Art@Law | Constantine Cannon
Picasso Painting Once the Subject of Nazi-Loot Lawsuit to Appear at Zurich Art Weekend: A Pablo Picasso painting that was the subject of a heated legal battle 15 years ago will go on view in Switzerland next week at Hauser & Wirth gallery’s Zurich space. The painting, Femme en Blanc, 1922, is being loaned to the gallery for the exhibition “Louise Bourgeois & Pablo Picasso: Anatomies of Desire.”
06.06.2019, Art News: Picasso Painting Once the Subject of Nazi-Loot Lawsuit to Appear at Zurich Art Weekend
A man who tried to sell a fake Lucian Freud painting on eBay was sentenced: The case of Vincent Dyer—the man who attempted to sell a fake Lucian Freud painting for £3,000 ($3,800) on eBay—has taken another turn. The original painting, a 1952 portrait of Freud’s friend and fellow painter Francis Bacon now valued in the millions, was stolen from the Neue Nationalgalerie in Berlin in 1988 and has never been recovered.
05.06.2019, Artsy: A man who tried to sell a fake Lucian Freud painting on eBay was sentenced.
03.06.2019, The Evening Standard: Conman who tried to sell fake Lucian Freud portrait for £3,000 on eBay facing prison
British Museum delegates travel to Easter Island to discuss fate of statues: A spokeswoman for the British Museum told CNN: “The Museum is delighted to have sent representatives to visit Rapa Nui and to return the courtesy extended by the visit of the group from Rapa Nui in November 2018. We hope we will be able to continue the cordial and productive discussions begun last November and to further develop and build relationships with people on the island.”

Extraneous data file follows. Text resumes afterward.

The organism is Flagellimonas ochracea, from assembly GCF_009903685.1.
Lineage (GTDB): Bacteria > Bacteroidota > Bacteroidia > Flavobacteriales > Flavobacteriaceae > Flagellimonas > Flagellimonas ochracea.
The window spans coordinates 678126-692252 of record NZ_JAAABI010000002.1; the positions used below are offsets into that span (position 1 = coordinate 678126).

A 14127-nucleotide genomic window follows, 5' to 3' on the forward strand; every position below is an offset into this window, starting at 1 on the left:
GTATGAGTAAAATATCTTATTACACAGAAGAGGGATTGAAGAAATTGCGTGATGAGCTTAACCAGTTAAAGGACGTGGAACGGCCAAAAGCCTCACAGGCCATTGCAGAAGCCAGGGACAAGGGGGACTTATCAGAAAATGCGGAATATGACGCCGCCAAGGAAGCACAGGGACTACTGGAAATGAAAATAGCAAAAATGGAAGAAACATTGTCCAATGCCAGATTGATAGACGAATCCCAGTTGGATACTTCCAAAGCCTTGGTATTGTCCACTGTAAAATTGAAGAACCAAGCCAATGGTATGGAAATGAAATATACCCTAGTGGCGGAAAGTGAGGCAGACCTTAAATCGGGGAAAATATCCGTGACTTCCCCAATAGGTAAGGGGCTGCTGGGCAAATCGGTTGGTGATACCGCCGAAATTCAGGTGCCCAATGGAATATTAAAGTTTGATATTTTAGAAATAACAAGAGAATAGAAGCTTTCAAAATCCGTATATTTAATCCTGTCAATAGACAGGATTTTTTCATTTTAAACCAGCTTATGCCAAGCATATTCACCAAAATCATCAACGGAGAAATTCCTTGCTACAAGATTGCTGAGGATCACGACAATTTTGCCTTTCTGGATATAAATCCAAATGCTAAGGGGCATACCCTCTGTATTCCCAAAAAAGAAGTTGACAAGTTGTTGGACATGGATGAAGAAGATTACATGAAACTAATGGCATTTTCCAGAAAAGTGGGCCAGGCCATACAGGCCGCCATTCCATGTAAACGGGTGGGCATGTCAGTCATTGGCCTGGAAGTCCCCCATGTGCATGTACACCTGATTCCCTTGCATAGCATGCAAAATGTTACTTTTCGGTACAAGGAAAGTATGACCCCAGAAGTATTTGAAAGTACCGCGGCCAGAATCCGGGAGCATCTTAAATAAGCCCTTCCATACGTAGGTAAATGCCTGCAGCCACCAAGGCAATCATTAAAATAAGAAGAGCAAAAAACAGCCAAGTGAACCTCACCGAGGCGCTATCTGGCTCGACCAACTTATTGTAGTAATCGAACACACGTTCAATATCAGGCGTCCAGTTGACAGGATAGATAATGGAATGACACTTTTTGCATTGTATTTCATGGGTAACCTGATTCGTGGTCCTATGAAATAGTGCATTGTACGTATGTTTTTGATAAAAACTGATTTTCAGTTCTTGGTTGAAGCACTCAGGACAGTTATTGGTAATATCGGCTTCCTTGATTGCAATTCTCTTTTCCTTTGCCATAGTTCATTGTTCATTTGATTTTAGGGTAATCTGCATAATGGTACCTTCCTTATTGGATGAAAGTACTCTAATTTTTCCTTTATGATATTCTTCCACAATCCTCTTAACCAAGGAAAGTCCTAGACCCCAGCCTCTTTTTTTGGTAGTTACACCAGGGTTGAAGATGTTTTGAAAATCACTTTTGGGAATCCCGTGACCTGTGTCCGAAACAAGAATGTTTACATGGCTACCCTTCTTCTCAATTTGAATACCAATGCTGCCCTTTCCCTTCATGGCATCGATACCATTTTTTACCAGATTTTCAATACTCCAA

04.06.2019, CNN Style: British Museum delegates travel to Easter Island to discuss fate of statues
Court case over three Derain paintings will test France’s promise to speed up Nazi-era claims: France has long been accused of dragging its feet on the restitution of Nazi-era loot. According to a French government report published last year, France’s policies are characterised by “time delays” and “weak responses and inaction”. France pledged to improve research in this area at an international conference in Berlin last December and is setting up a taskforce to tackle some of these issues. But a major court case will put these assurances to the test.03.06.2019, The Art Newspaper: Court case over three Derain paintings will test France’s promise to speed up Nazi-era claims
An Artist Is Suing the Hole Gallery and Mamacha Cafe for Tens of Thousands of Dollars in Unpaid Fees and Lost and Damaged Art: The Dallas-based artist Dan Lam is suing The Hole and Mamacha, a matcha cafe that operates within the New York City gallery, for allegedly failing to pay her for sculptures they sold during a 2018 exhibition, for failing to return unsold ones, and for damaging others.
FBI art heist agent says missing Gardner works may not be in U.S.: The head of the FBI’s art crime squad said he’s not sure if all 13 pieces stolen from the Isabella Stewart Gardner Museum on the Fenway are in the United States.
FBI Special Agent Tim Carpenter, who heads the bureau’s Art Crime Team, told legal news website Law & Crime the stolen artworks could “perhaps” be in the U.S. or abroad.
08.06.2019, The Boston Herald: FBI art heist agent says missing Gardner works may not be in U.S.